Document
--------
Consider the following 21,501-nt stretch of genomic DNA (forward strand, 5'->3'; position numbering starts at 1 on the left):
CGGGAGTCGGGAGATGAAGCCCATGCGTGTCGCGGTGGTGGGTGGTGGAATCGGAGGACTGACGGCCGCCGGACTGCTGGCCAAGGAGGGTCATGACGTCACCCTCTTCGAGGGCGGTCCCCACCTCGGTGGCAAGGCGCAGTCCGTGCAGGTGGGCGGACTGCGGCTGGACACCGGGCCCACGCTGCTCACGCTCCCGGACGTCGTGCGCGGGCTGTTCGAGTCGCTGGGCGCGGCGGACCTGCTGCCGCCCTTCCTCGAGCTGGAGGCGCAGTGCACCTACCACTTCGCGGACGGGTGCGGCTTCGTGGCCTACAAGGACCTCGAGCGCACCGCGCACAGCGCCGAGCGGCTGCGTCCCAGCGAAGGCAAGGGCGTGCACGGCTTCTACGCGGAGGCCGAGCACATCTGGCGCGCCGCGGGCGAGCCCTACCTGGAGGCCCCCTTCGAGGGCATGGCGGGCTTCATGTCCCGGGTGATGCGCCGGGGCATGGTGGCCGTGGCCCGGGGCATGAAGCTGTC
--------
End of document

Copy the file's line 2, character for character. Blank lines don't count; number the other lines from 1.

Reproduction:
CGGGAGTCGGGAGATGAAGCCCATGCGTGTCGCGGTGGTGGGTGGTGGAATCGGAGGACTGACGGCCGCCGGACTGCTGGCCAAGGAGGGTCATGACGTCACCCTCTTCGAGGGCGGTCCCCACCTCGGTGGCAAGGCGCAGTCCGTGCAGGTGGGCGGACTGCGGCTGGACACCGGGCCCACGCTGCTCACGCTCCCGGACGTCGTGCGCGGGCTGTTCGAGTCGCTGGGCGCGGCGGACCTGCTGCCGCCCTTCCTCGAGCTGGAGGCGCAGTGCACCTACCACTTCGCGGACGGGTGCGGCTTCGTGGCCTACAAGGACCTCGAGCGCACCGCGCACAGCGCCGAGCGGCTGCGTCCCAGCGAAGGCAAGGGCGTGCACGGCTTCTACGCGGAGGCCGAGCACATCTGGCGCGCCGCGGGCGAGCCCTACCTGGAGGCCCCCTTCGAGGGCATGGCGGGCTTCATGTCCCGGGTGATGCGCCGGGGCATGGTGGCCGTGGCCCGGGGCATGAAGCTGTC